Published at Friday, 10 May 2019. math worksheet. By Lacie Leclerc.
Where does this anxiety start? One factor may be that children haven’t developed positive associations with math before they start school, they way they do with reading. While parents read with children and help them develop reading skills, doing math for fun with parents at home is almost unheard of. When children encounter math at school, the concepts are often entirely new, and the only preparation they will have received are the messages they might have picked up from others, like the idea that math is really hard, or girls aren’t good at math.
Having a mnemonic is a good first step, but as soon as you get a copy of your test, or as soon as you begin working on homework for the night, it’s a good idea to write down the facts or equations that you will need to remember. That way you can refer back to them if you are feeling confused or need reassurance. “You’re not having to keep in mind all those procedures if you write them out on a piece of paper, so you can actually reduce some of the working memory load,” says Dr. Pagirsky, “which in turn can reduce some anxiety about it as well.”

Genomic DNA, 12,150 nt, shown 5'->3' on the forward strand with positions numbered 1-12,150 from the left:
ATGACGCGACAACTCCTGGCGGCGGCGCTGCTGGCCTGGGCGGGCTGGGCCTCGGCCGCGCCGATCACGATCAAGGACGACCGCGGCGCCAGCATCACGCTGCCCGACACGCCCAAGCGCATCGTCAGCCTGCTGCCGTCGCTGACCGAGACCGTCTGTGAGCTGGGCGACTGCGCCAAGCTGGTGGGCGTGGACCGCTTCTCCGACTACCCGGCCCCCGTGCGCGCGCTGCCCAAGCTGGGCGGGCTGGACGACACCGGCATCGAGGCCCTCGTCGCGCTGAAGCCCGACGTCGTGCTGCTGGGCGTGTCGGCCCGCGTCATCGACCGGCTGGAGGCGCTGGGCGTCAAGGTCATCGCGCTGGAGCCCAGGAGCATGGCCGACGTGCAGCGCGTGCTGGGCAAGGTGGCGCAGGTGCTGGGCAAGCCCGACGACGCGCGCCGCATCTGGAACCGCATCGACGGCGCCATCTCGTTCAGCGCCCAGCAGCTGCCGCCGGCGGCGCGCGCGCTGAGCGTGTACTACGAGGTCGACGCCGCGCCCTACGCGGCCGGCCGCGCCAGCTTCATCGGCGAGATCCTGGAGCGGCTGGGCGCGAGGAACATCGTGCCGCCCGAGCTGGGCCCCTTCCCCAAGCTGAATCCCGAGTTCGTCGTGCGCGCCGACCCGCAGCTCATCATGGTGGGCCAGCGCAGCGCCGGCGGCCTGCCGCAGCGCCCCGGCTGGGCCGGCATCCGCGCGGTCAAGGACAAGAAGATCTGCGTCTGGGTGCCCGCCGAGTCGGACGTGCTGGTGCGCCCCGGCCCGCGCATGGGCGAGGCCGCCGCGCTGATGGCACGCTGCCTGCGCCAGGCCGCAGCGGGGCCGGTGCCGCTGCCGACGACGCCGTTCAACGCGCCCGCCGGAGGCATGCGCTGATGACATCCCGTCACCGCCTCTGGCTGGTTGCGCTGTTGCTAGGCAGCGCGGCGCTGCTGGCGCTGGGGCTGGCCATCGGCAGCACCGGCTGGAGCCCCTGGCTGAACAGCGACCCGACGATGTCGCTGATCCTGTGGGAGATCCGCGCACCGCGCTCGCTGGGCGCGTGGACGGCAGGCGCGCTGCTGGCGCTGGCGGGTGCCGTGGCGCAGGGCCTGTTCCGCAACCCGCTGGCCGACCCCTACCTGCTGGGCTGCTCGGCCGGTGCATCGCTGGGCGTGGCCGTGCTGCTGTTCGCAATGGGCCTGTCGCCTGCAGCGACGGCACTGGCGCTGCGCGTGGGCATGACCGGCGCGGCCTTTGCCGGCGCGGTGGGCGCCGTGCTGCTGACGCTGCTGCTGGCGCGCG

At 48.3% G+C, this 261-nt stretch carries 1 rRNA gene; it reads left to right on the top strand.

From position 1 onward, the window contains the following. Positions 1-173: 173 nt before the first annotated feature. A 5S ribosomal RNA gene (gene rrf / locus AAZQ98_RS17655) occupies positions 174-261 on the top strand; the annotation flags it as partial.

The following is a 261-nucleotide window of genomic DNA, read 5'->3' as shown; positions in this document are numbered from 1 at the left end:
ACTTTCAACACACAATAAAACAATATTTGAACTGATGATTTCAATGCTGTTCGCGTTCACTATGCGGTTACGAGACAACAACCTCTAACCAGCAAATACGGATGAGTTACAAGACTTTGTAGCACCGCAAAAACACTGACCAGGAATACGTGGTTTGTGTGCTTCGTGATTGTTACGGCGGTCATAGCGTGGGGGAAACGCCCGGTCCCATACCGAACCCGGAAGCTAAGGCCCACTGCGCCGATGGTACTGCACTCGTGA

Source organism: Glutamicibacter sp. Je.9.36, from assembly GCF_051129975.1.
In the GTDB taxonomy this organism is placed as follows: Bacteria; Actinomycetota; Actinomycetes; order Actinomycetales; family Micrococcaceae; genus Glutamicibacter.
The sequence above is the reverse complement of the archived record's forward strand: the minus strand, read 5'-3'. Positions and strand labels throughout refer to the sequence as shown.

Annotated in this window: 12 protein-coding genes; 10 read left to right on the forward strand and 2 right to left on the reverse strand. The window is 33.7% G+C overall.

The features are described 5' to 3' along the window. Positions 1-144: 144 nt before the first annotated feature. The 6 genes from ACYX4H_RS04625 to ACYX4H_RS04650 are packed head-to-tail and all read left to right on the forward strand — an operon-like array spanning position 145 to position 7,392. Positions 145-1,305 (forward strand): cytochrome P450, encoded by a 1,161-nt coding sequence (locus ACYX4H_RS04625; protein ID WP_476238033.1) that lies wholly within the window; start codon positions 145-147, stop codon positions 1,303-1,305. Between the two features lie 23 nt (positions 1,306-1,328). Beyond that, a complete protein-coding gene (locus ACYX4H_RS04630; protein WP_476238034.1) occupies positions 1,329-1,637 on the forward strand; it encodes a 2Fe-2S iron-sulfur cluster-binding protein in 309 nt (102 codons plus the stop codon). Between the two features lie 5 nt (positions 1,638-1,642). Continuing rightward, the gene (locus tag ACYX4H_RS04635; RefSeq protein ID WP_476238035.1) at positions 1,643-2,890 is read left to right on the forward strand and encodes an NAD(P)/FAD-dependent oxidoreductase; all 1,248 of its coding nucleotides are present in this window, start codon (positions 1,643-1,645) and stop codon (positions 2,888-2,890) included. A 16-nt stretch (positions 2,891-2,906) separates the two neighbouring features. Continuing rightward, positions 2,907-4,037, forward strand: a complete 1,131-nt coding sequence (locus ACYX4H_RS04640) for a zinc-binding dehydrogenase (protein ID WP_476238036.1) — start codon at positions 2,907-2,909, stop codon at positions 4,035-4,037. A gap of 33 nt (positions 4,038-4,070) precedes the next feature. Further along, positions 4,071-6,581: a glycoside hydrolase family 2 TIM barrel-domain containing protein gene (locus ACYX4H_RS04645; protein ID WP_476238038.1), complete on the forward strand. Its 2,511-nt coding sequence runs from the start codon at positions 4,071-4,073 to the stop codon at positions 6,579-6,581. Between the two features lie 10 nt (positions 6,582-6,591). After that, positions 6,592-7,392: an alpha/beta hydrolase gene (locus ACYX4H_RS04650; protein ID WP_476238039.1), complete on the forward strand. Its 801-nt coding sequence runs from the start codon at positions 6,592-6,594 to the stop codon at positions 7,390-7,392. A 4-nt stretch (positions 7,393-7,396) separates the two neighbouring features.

Many parents can easily read a book to a 3-year-old, but how about engaging a preschooler in math activities? Current research shows that fostering math skills at a young age is as important as the ability to read. Children with a strong foundation of math skills in early years perform better across all subject areas, including reading. In fact, reading and math capabilities are closely linked partners in academic achievement and improved cognition later in life.
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